I have the Swedish public broadcaster’s news app on my smartphone and, at some point very early in the morning before I’ve opened my eyes, it sends a notification.
It’s something like ‘Läs nattens nyheter’, plus a link to the relevant page in the app.
‘Read the night’s news’ it invites me, and so I haul myself up onto a pillow, take a swig of the coffee my wife has, if she’s in a good mood, placed on a shelf next to the bed, and do just that.
It’s always three short articles, so takes just a couple of minutes. It’s too early in the day to be making excuses, too.
Besides, sometimes there’s something interesting to be found, in amongst the routine stories about shootings and house fires (Sweden’s a terribly dangerous place, Donald says…)
Yesterday morning – I’m writing this yesterday, as I have to go to the hospital to get prodded and poked by neurologists this morning – there was the rather unwelcome news that Cypriot scientists had discovered a new variant, the bastard child of Delta and Omicron, which they christened ‘Deltakron’. Read more here if you’re interested (Swedish isn’t that hard.)
Later in the day, I was trudging through the snow to a distant supermarket, the only one to open on a Sunday, while listening to Swedish public radio’s selection of ‘Toppnyheter’, so cleverly combining exercise, saving the planet, and language learning.
And to no great surprise, there was Deltakron again. This happens quite a lot, and for obvious reasons, but it’s very handy from a language learning point of view! You read about something on one app, then hear about it on another, which gives a context for the listening, and perhaps key vocabulary.
Reading notifications at breakfast, listening to the language I’m learning while exercising or commuting, are both profitable habits.
And habits, once established, are relatively easy to maintain, certainly requiring much less effort than purposely sitting down to study. Better still if they reinforce each other.
After ‘Nattens nyheter’, I usually click on the notification that the latest edition of La Matinale (beware, it’s not free) is ready for me.
That’s a selection of stories that the French newspaper, Le Monde, publishes each morning at seven a.m. CET). I rarely, if ever, actually read the articles, but I do read through the twenty headlines and brief descriptions, so at least getting an idea of what’s going on in L’Hexagone for my €17.99 a month.
There, a second dead-easy-to-do habit, and the coffee’s hardly been touched!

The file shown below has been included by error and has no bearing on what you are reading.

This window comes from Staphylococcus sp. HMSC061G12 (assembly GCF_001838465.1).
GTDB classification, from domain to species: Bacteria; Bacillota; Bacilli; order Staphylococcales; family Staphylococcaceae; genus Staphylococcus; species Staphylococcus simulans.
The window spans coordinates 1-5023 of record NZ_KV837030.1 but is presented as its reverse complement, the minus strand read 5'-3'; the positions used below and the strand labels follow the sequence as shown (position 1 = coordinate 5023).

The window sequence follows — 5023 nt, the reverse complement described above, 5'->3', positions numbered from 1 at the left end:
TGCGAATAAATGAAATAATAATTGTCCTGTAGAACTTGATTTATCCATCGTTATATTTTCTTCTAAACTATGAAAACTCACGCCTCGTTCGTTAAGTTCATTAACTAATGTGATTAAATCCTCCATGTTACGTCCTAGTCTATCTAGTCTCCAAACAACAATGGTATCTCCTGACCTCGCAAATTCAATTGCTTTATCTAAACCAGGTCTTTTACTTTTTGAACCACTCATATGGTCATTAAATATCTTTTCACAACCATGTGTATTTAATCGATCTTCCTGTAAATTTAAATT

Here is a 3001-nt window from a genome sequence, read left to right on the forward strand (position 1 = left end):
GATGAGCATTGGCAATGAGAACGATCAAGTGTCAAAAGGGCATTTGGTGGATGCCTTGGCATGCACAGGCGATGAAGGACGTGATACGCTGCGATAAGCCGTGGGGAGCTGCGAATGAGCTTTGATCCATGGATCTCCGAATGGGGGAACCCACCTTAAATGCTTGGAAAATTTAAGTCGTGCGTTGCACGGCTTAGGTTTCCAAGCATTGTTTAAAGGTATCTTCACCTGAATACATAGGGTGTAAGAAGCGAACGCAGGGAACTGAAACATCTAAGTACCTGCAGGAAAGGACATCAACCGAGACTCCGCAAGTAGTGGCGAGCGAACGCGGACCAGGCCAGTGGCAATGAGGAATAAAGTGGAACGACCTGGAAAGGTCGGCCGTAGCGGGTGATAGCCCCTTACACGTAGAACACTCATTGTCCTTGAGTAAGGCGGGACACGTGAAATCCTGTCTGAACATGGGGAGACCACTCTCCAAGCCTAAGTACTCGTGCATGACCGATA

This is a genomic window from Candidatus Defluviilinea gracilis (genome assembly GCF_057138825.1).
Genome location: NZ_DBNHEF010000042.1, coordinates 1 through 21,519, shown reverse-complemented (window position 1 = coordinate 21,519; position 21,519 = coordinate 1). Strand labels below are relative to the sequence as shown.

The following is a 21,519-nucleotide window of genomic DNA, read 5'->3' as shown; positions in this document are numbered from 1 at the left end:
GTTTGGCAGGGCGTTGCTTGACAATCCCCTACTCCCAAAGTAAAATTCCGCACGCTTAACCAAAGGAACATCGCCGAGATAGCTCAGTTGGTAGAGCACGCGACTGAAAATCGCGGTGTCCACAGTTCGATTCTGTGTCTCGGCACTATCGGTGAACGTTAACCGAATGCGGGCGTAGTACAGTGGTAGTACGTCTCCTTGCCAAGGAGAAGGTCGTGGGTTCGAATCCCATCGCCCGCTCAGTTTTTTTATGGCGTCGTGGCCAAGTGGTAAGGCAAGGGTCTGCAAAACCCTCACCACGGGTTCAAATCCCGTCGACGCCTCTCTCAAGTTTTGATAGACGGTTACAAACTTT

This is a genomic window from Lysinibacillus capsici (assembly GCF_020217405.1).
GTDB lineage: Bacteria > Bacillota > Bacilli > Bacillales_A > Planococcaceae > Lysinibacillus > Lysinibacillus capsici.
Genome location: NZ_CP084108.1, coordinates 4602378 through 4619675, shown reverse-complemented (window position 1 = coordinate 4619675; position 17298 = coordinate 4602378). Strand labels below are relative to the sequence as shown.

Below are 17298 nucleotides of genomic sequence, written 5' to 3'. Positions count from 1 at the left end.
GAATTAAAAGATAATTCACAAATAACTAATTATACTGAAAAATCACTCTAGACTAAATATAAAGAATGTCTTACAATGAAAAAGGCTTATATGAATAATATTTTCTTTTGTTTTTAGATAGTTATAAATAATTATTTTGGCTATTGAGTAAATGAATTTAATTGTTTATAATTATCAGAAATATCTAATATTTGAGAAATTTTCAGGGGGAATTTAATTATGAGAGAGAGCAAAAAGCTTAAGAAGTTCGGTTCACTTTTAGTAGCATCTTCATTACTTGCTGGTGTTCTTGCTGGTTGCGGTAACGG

On the way back from Lidl, I had the France.info app playing live news in French on my bluetooth headphones. Someone in a right-wing party, not sure which, has defected to the populist presidential candidate, Eric Zemmour. Increasing numbers are protesting against the Covid restrictions. And so on. There was no mention of Deltakron (perhaps the Swedes made it up?), but there were plenty of things I’d already read about before rising.
Thanks, by the way, to everyone who bought an ebook or one-to-one lesson credits during our January Sale, which ended last night. We appreciate your support, and hope you’ll find the materials/lessons helpful.
Why not try to make a habit of reading/listening to a chapter a day of one of the ebooks you purchased?? No need to check out all the difficult words. No need to study. And so no need to spend much time or willpower on it.
Just read/listen to the end of the chapter and you’re done. Repeat that a couple of times if you really must, but don’t beat yourself up about it if you can’t be bothered… The best habits are EASY, as well as profitable.
And take the lessons you paid for, obviously. Once a week for thirty minutes should be manageable for just about everyone, and there’s absolutely no shame in telling the teacher you don’t want homework and/or that you’d just like to chat.
Don’t be shy. Don’t put it off.
Being terrified is OK, but it’ll pass, don’t worry!
You’re probably reading this on a Monday, which is my Swedish conversation day. I’ve been chatting, weekly, to a club member from Sweden for a couple of years now. It isn’t a lot of time out of my day, and it doesn’t take much effort (no preparation, no homework…)
Has it improved my Swedish?
Perhaps, or perhaps not. Sometimes it feels like I’m going backwards.
But compared to not doing it?
Compared to not having listened to, spoken to, interacted with a native speaker Swede in his own language for thirty minutes each week over a period of years?
It’s difficult to imagine how doing nothing would have been better.
Confidence-wise it really helps, anyway. I have no qualms about chatting to a Swede in Swedish, when I manage to lay my hands on one. Except my Swedish mother-in-law, naturally, who makes every effort to look bemused whenever I try, or simply pretends not to have heard…
Anyway, reading habit + listening habit + speaking habit = language learning that just happens.
Better still, it’s language learning with a point, it’s language learning that’s easy to keep up, and so it’s language learning which, over time, is likely to deliver results.
Want something you can do for FREE, with minimum effort, which is habit-forming, and that will actually improve your Italian?
Subscribe to EasyItalianNews.com and so receive thrice-weekly bulletins of ‘easy’ news (text + online audio) directly in your email inbox.
As I said, it’s free.
Eleven thousand one hundred and seventy-nine people have already subscribed.
Given that it’s free website, we can’t afford a paid-for mailing service, so don’t have stats on how many of those 11179 well-intentioned people actually managed to make reading/listening to the bulletins a regular thing.
I’m guessing it’s a fraction of the total, perhaps a quarter or a third at best.
If that’s you, loyal listener, then brava!
(Or bravo, if you’re a guy.)
But if you signed up, yet don’t actually opened the emails?
Why not put the work in to create a ‘profitable habit’, as I have?